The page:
Impaired recognition of emotion in facial expressions following bilateral damage to the human amygdala

Abstract

STUDIES in animals have shown that the amygdala receives highly processed visual input1,2, contains neurons that respond selectively to faces3, and that it participates in emotion4,5 and social behaviour6. Although studies in epileptic patients support its role in emotion7, determination of the amygdala's function in humans has been hampered by the rarity of patients with selective amygdala lesions8. Here, with the help of one such rare patient, we report findings that suggest the human amygdala may be indispensable to: (1) recognize fear in facial expressions; (2) recognize multiple emotions in a single facial expression; but (3) is not required to recognize personal identity from faces. These results suggest that damage restricted to the amygdala causes very specific recognition impairments, and thus constrains the broad notion that the amygdala is involved in emotion.

Access options

Rent or Buy article

Get time limited or full article access on ReadCube.

from$8.99

All prices are NET prices.

References

  1. 1

    Herzog, A. G. & Van Hoesen, G. W. Brain Res. 115, 57–69 (1976).

    CAS  Article  Google Scholar 

  2. 2

    Amaral, D. G., Price, J. L., Pitkanen, A. & Carmichael, S. T. in The Amygdala: Neurobiological Aspects of Emotion, Memory, and Mental Dysfunction (ed. Aggleton, J. P.) 1–66 (Wiley-Liss, New York, 1992).

    Google Scholar 

  3. 3

    Rolls, E. T. in The Amygdala: Neurobiological Aspects of Emotion, Memory, and Mental Dysfunction (ed. Aggleton, J. P.) 143–167 (Wiley-Liss, New York, 1992).

    Google Scholar 

  4. 4

    Aggleton, J. P. (ed.) The Amygdala: Neurobiological Aspects of Emotion, Memory, and Mental Dysfunction (Wiley-Liss, New York, 1992).

  5. 5

    LeDoux, J. E. Behavl Brain Res. 58, 69–79 (1993).

    CAS  Article  Google Scholar 

  6. 6

    Kling, A. S. & Brothers, L. A. in The Amygdala: Neurobiological Aspects of Emotion, Memory, and Mental Dysfunction (ed. Aggleton, J. P.) 353–378 (Wiley-Liss, New York, 1992).

    Google Scholar 

  7. 7

    Halgren, E., Walter, R. D., Cherlow, D. G. & Crandall, P. H. Brain 101, 83–117 (1978).

    CAS  Article  Google Scholar 

  8. 8

    Aggleton, J. P. in The Amygdala: Neurobiological Aspects of Emotion, Memory, and Mental Dysfunction (ed. Aggleton, J. P.) 485–504 (Wiley-Liss, New York, 1992).

    Google Scholar 

  9. 9

    Nahm, F. K. D., Tranel, D., Damasio, H. & Damasio, A. R. Neuropsychologia 31, 727–744 (1993).

    CAS  Article  Google Scholar 

  10. 10

    Tranel, D. & Hyman, B. T. Archs Neurol. 47, 349–355 (1990).

    CAS  Article  Google Scholar 

  11. 11

    Hofer, P.-A. Acta Derm. Venerol. 53, 5–52 (1973).

    Google Scholar 

  12. 12

    Ekman, P. Pictures of Facial Affect (Consulting Psychologists Press, Palo Alto, 1976).

    Google Scholar 

  13. 13

    Tranel, D., Damasio, A. R. & Damasio, H. Neurology 38, 690–696 (1988).

    CAS  Article  Google Scholar 

  14. 14

    Damasio, A. R., Tranel, D. & Damasio, H. A. Rev. Neurosci. 13, 89–109 (1990).

    CAS  Article  Google Scholar 

  15. 15

    Humphreys, G. W., Donnelly, N. & Riddoch, M. J. Neuropsychologia 31, 173–181 (1993).

    CAS  Article  Google Scholar 

  16. 16

    Hasselmo, M. E., Rolls, E. T. & Baylis, G. C. Behavl Brain Res. 32, 203–218 (1989).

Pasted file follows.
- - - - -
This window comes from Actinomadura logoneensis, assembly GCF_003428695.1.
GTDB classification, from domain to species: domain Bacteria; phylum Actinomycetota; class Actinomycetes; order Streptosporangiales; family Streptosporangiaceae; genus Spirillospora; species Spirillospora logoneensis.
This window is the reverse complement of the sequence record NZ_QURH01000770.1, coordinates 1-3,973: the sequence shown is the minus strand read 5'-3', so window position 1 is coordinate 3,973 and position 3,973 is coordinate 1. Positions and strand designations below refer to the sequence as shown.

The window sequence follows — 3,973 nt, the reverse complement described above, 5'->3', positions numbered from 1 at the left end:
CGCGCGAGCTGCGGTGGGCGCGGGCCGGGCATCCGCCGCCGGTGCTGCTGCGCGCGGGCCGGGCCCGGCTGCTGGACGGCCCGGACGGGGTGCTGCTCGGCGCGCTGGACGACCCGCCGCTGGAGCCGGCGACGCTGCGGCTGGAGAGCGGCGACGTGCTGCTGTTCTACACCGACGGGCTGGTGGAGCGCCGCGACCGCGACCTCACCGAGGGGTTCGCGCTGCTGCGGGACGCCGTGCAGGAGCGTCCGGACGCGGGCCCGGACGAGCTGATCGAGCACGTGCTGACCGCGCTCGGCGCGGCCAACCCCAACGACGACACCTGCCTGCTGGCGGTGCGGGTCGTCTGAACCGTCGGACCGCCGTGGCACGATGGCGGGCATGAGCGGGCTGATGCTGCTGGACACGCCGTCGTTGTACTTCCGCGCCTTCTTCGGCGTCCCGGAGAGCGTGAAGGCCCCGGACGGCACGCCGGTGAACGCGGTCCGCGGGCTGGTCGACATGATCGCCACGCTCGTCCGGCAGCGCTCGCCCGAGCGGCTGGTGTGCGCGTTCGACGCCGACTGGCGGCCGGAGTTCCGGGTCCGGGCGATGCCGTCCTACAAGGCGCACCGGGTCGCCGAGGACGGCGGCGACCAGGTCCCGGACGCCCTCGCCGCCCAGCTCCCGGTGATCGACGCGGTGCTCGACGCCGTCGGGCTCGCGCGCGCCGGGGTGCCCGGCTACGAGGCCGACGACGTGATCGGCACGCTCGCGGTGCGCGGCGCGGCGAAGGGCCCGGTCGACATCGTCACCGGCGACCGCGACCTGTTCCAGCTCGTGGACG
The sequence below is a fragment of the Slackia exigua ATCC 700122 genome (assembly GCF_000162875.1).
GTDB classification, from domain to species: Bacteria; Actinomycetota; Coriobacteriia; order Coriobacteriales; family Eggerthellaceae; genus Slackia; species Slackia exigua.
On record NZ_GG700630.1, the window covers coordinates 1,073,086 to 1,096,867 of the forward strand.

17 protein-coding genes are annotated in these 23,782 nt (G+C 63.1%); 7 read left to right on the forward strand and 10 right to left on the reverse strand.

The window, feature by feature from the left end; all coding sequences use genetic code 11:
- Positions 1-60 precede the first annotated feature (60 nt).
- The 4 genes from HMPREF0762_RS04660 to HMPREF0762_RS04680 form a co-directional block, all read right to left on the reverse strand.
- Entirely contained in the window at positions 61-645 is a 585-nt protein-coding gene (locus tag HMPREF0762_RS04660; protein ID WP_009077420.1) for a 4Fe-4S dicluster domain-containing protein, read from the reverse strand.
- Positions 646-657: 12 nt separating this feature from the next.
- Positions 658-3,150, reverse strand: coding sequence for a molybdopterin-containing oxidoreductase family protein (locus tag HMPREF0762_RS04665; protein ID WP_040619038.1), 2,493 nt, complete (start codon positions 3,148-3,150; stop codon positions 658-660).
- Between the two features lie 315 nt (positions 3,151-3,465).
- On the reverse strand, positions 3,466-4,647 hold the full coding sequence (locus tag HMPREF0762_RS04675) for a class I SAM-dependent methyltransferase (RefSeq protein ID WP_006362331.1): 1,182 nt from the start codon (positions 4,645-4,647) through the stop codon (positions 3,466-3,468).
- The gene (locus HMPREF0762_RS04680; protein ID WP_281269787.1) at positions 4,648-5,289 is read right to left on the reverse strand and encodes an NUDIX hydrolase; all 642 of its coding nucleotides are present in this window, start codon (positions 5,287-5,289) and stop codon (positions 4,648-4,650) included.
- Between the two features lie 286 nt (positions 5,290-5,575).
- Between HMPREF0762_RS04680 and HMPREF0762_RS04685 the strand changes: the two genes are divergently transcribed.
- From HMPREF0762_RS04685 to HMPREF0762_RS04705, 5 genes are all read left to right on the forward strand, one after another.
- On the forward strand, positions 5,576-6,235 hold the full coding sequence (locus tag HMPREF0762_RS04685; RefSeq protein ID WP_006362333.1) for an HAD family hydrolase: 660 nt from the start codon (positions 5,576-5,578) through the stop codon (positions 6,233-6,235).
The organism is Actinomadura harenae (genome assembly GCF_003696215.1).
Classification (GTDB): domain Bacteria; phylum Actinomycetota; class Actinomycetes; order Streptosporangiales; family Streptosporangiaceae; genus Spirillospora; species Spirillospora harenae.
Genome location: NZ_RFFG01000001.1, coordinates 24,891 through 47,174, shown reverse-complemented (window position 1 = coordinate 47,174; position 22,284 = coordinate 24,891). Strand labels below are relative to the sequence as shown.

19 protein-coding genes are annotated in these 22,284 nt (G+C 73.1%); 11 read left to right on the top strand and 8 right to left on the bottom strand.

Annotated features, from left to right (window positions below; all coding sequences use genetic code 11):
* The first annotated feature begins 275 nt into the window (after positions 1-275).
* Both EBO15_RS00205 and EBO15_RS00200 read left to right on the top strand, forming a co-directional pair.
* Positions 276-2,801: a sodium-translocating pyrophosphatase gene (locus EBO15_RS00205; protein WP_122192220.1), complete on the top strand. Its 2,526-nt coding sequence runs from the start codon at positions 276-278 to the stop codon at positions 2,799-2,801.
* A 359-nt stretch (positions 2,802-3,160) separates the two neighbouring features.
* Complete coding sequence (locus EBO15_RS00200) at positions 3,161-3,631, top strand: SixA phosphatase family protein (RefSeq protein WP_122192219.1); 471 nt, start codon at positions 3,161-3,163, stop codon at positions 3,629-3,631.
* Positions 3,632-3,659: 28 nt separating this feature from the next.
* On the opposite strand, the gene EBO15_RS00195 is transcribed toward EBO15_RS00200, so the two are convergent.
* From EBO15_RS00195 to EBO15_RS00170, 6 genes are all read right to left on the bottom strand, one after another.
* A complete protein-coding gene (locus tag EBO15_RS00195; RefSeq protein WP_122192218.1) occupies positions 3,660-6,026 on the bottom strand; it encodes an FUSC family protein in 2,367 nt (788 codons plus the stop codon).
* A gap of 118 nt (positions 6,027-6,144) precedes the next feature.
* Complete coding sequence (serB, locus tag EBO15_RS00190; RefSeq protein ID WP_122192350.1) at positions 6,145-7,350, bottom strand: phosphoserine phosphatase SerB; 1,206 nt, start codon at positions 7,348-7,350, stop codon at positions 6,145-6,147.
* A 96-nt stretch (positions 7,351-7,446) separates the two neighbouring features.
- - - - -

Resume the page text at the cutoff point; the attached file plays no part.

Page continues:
CAS  Article  Google Scholar 

  17. 17

    Blanchard, D. C. & Blanchard, R. J. J. comp. Physiol. Psychol. 81, 281–290 (1972).

    CAS  Article  Google Scholar 

  18. 18

    Weiskrantz, L. J. comp. Physiol. Psychol. 49, 381–391 (1956).

    CAS  Article  Google Scholar 

  19. 19

    Davis, M. A. Rev. Neurosci. 15, 353–375 (1992).

    CAS  Article  Google Scholar 

  20. 20

    Russell, J. A. & Bullock, M. J. Pers. Soc. Psychol. 48, 1290–1298 (1985).

    Article  Google Scholar 

  21. 21

    Russell, J. A. J. Pers. Soc. Psychol. 39, 1161–1178 (1980).

    Article  Google Scholar 

  22. 22

    Russell, J. A., Lewicka, M. & Niit, T. J. Pers. Soc. Psychol. 57, 848–856 (1989).

    Article  Google Scholar 

  23. 23

    Ekman, P. Darwin and Facial Expression: A Century of Research in Review (Academic, New York, 1973).

    Google Scholar 

  24. 24

    Darwin, C. The Expression of the Emotions in Man and Animals (University of Chicago Press, Chicago, 1872/1965).

    Google Scholar 

  25. 25

    Russell, J. A. Psychol. Bull. 110, 426–450 (1991).

    CAS  Article  Google Scholar 

  26. 26

    Damasio, H. & Frank, R. Archs Neurol. 49, 137–143 (1992).

    CAS  Article  Google Scholar 

  27. 27

    Damasio, H. & Damasio, A. R. Lesion Analysis in Neuropsychology (Oxford University Press, New York, 1989).

    Google Scholar 

  28. 28

    Guttman, L. A. Psychometrika 33, 469–506 (1968).

    Article  Google Scholar 

  29. 29

    Kruskal, J. B. Psychometrika 29, 115–129 (1964).

    MathSciNet  Article  Google Scholar 

Download references

Author information

Affiliations

Authors

Rights and permissions

Reprints and Permissions

About this article

Cite this article

Adolphs, R., Tranel, D., Damasio, H. et al. Impaired recognition of emotion in facial expressions following bilateral damage to the human amygdala. Nature 372, 669–672 (1994). https://doi.org/10.1038/372669a0

Download citation

Further reading

Comments

By submitting a comment you agree to abide by our Terms and Community Guidelines. If you find something abusive or that does not comply with our terms or guidelines please flag it as inappropriate.

Search

Quick links

Nature Briefing

Sign up for the Nature Briefing newsletter — what matters in science, free to your inbox daily.

Get the most important science stories of the day, free in your inbox. Sign up for Nature Briefing